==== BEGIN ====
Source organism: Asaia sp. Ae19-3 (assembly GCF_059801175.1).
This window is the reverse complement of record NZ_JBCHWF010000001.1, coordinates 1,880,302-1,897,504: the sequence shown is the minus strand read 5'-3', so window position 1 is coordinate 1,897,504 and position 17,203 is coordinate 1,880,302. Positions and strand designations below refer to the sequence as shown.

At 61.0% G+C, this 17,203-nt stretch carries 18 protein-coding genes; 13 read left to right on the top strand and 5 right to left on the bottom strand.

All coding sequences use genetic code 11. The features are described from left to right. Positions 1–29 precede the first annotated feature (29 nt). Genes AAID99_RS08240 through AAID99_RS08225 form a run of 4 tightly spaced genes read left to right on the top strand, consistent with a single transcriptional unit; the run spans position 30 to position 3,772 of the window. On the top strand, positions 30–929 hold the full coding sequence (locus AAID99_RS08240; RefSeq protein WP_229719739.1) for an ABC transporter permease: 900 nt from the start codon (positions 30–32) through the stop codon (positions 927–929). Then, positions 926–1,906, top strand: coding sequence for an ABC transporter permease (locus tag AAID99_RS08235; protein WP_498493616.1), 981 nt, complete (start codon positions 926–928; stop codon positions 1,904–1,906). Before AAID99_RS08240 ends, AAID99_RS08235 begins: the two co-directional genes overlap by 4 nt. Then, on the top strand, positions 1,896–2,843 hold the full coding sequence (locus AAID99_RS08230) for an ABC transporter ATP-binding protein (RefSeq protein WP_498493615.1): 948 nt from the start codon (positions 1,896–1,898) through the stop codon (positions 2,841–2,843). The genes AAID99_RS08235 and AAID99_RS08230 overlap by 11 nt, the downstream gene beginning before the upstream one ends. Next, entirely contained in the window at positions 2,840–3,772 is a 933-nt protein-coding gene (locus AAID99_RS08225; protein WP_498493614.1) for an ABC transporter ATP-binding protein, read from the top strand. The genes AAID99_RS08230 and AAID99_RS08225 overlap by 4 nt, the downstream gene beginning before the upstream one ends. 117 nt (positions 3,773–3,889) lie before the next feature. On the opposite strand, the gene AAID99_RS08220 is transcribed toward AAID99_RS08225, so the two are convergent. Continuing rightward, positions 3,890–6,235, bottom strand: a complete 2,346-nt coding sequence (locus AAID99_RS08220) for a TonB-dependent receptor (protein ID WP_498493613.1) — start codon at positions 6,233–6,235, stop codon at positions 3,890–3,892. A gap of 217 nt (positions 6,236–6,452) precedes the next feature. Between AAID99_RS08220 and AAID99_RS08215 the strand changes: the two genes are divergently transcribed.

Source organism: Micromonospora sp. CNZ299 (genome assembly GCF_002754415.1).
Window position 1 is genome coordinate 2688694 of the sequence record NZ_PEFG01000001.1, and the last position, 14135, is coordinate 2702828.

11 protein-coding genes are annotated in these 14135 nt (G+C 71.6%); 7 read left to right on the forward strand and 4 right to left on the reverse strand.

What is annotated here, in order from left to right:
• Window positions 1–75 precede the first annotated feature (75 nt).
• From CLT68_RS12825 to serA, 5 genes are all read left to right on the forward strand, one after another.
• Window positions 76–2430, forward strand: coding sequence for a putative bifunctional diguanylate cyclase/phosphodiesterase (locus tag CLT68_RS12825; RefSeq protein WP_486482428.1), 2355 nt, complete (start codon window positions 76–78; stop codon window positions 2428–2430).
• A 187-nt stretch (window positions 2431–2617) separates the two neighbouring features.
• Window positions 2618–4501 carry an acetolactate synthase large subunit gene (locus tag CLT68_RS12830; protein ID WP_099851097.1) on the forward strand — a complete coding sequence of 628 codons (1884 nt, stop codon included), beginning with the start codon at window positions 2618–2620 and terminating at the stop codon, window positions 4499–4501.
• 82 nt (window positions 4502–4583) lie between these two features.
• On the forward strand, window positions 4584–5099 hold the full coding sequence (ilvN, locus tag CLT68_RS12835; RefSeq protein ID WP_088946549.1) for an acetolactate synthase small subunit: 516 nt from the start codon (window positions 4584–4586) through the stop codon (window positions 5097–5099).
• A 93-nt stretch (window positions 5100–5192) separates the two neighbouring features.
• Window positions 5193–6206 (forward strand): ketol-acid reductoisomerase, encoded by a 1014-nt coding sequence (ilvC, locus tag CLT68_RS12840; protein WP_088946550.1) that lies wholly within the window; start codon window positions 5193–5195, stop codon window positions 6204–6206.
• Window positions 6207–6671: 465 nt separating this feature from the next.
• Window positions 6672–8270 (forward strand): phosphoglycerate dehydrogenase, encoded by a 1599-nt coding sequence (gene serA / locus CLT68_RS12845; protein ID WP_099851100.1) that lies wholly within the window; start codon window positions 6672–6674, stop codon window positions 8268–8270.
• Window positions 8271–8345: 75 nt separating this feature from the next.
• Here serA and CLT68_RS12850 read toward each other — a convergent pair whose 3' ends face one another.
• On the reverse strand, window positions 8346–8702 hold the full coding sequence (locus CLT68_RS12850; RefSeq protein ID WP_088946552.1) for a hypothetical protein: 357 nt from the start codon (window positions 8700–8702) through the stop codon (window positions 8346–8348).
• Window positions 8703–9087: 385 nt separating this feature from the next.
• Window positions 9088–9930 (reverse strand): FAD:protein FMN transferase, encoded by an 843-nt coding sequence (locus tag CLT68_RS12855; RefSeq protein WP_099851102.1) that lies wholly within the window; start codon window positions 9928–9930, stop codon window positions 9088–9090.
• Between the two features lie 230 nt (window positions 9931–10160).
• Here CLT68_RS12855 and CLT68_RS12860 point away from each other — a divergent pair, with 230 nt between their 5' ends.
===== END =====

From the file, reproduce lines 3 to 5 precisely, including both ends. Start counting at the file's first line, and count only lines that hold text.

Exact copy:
At 61.0% G+C, this 17,203-nt stretch carries 18 protein-coding genes; 13 read left to right on the top strand and 5 right to left on the bottom strand.

All coding sequences use genetic code 11. The features are described from left to right. Positions 1–29 precede the first annotated feature (29 nt). Genes AAID99_RS08240 through AAID99_RS08225 form a run of 4 tightly spaced genes read left to right on the top strand, consistent with a single transcriptional unit; the run spans position 30 to position 3,772 of the window. On the top strand, positions 30–929 hold the full coding sequence (locus AAID99_RS08240; RefSeq protein WP_229719739.1) for an ABC transporter permease: 900 nt from the start codon (positions 30–32) through the stop codon (positions 927–929). Then, positions 926–1,906, top strand: coding sequence for an ABC transporter permease (locus tag AAID99_RS08235; protein WP_498493616.1), 981 nt, complete (start codon positions 926–928; stop codon positions 1,904–1,906). Before AAID99_RS08240 ends, AAID99_RS08235 begins: the two co-directional genes overlap by 4 nt. Then, on the top strand, positions 1,896–2,843 hold the full coding sequence (locus AAID99_RS08230) for an ABC transporter ATP-binding protein (RefSeq protein WP_498493615.1): 948 nt from the start codon (positions 1,896–1,898) through the stop codon (positions 2,841–2,843). The genes AAID99_RS08235 and AAID99_RS08230 overlap by 11 nt, the downstream gene beginning before the upstream one ends. Next, entirely contained in the window at positions 2,840–3,772 is a 933-nt protein-coding gene (locus AAID99_RS08225; protein WP_498493614.1) for an ABC transporter ATP-binding protein, read from the top strand. The genes AAID99_RS08230 and AAID99_RS08225 overlap by 4 nt, the downstream gene beginning before the upstream one ends. 117 nt (positions 3,773–3,889) lie before the next feature. On the opposite strand, the gene AAID99_RS08220 is transcribed toward AAID99_RS08225, so the two are convergent. Continuing rightward, positions 3,890–6,235, bottom strand: a complete 2,346-nt coding sequence (locus AAID99_RS08220) for a TonB-dependent receptor (protein ID WP_498493613.1) — start codon at positions 6,233–6,235, stop codon at positions 3,890–3,892. A gap of 217 nt (positions 6,236–6,452) precedes the next feature. Between AAID99_RS08220 and AAID99_RS08215 the strand changes: the two genes are divergently transcribed.

Source organism: Micromonospora sp. CNZ299 (genome assembly GCF_002754415.1).